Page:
People you spend time with, like you, may not realize they’re making excuses, and believe me when I say that you may point it out all you want – it’s a conclusion that everyone must come to on their own before they can change. Be the one to start the conversation by changing the music. If you get rid of your excuses, you’ll probably inspire others to do the same.
4. Trick Yourself
Depending on your objectives, simply thinking about them can be intimidating. This is especially true when setting lofty ambitions, such as achieving success in a difficult field or starting a business from the bottom up. It’s all too easy to become so overwhelmed that you don’t even begin.
To-do lists are created with the specific aim of eliminating your excuses. Break things down into small, manageable steps. Work on only one modest step at a time, and put the others in a drawer. When you’ve completed the step, it doesn’t seem so difficult.
Then move on to the next, and then the next, and so on. This helped me tremendously when I was working on my first screenplay while recovering from adrenal fatigue. I can now work on it without a list on a regular basis and in comfort.
Soon, you’ll look back on all of your tiny steps and will be amazed at your progress!
5. Build Excuse-Free Habits
“Feel the fear, but do it anyhow,” they advise. Recognize your excuses, accept responsibility for them, and pursue your goals regardless of what you believe is holding you back. Yes, it’s a lot easier said than done, but saying you have control of your life isn’t the same as actually taking charge.
Building these habits is challenging and even unpleasant at first, but you will feel rejuvenated and indescribably proud of yourself once you have completed them.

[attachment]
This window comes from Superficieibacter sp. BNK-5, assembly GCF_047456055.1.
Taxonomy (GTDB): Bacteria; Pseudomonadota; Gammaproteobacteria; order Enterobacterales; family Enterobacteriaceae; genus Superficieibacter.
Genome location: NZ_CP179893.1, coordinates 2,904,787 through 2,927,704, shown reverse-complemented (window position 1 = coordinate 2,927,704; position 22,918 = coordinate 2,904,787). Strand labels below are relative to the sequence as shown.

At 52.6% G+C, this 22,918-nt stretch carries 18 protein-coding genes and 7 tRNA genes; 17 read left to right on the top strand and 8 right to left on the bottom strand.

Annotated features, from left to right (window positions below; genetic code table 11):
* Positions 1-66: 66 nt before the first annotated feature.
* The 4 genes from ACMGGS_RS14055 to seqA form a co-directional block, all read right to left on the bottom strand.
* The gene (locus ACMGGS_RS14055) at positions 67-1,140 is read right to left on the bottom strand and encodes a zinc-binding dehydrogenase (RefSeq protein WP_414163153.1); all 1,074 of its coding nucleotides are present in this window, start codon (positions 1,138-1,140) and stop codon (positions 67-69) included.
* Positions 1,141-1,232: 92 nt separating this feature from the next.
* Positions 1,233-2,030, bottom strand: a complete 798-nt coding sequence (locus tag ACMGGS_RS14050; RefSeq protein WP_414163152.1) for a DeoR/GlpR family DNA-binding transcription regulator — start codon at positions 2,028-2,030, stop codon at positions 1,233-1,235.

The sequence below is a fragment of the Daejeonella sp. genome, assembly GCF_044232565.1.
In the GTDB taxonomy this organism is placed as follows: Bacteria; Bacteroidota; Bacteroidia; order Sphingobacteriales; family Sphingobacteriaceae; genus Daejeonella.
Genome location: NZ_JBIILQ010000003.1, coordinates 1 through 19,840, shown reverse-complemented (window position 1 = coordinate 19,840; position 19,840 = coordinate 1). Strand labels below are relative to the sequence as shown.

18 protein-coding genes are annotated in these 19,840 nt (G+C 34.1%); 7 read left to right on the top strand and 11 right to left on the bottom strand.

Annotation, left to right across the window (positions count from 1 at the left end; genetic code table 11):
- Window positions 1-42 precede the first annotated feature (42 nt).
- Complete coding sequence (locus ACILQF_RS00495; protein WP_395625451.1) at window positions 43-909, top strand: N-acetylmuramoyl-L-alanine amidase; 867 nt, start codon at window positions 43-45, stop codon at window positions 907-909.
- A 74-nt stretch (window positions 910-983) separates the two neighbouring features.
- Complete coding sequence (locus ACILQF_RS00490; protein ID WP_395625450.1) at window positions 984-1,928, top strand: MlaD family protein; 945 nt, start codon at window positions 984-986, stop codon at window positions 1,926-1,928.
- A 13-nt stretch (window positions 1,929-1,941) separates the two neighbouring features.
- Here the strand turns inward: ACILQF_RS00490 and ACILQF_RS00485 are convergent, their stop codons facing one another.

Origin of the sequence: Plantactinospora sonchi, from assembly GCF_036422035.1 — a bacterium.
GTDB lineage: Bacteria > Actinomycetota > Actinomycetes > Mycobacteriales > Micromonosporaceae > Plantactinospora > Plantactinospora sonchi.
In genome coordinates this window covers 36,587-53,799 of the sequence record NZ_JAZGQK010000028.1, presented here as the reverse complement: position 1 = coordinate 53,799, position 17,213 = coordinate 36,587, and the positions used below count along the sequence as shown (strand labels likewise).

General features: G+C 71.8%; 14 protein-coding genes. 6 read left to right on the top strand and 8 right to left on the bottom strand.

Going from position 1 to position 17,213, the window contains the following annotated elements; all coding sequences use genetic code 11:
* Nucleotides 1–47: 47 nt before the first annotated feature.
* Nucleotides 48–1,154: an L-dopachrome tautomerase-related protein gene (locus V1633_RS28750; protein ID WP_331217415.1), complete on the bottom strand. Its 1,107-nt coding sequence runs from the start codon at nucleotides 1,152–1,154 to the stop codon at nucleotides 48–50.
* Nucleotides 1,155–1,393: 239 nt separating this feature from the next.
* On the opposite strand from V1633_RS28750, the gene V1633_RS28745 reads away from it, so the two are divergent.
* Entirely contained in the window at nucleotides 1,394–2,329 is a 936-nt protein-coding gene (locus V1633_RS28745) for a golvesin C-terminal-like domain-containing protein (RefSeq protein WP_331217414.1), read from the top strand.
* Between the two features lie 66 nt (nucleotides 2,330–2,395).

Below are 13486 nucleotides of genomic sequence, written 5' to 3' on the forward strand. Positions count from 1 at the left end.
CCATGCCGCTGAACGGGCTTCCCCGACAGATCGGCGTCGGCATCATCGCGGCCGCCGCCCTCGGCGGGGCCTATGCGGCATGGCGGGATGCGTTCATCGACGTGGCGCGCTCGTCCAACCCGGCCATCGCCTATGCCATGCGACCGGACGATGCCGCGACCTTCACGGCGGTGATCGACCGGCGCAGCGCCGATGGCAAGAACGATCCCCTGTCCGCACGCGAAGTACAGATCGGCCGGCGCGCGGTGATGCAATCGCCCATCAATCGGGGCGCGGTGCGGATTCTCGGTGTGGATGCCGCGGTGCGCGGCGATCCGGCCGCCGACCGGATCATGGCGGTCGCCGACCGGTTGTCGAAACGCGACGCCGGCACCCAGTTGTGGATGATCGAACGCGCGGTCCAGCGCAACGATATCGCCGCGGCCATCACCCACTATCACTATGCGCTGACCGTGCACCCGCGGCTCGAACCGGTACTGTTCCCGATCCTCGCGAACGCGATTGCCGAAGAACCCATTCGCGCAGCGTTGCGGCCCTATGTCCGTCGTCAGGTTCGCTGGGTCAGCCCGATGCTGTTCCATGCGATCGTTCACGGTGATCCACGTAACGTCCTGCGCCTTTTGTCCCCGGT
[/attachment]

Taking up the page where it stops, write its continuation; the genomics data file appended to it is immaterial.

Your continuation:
You’ll be so inspired that you’ll want to start planning your next challenge right away. Once you get started, you’ll find it difficult to stop! Make pushing your limitations enjoyable by doing so on your own terms.
6. Use Your Excuses As Signals
Once you recognize your excuses for what they are, you can begin using them to your advantage. Consider your excuses a signal of a deeper underlying problem. It’s a great way to familiarize yourself with what makes you tick.
Each time you find yourself making an excuse, look into it further, find the true cause, and work toward moving past it. The more you practice this, the less you’ll hold yourself back from your full potential.
7. Trust the Process
There are times when you sincerely want to do something, but there are aspects of your schedule, lifestyle, or workload that hugely conflict with what you want.
In these instances, you’re not in denial or making excuses, you’re simply examining the roadblocks that are in your way. It’s when you allow these roadblocks to stay in a place that they become excuses.
Oddly enough, it’s when something’s really important to us that we start layering on the excuses. If you immediately turn to a proactive attitude when these situations arise and trust yourself to think of a solution, you won’t have to eliminate your excuses – you won’t be able to find one.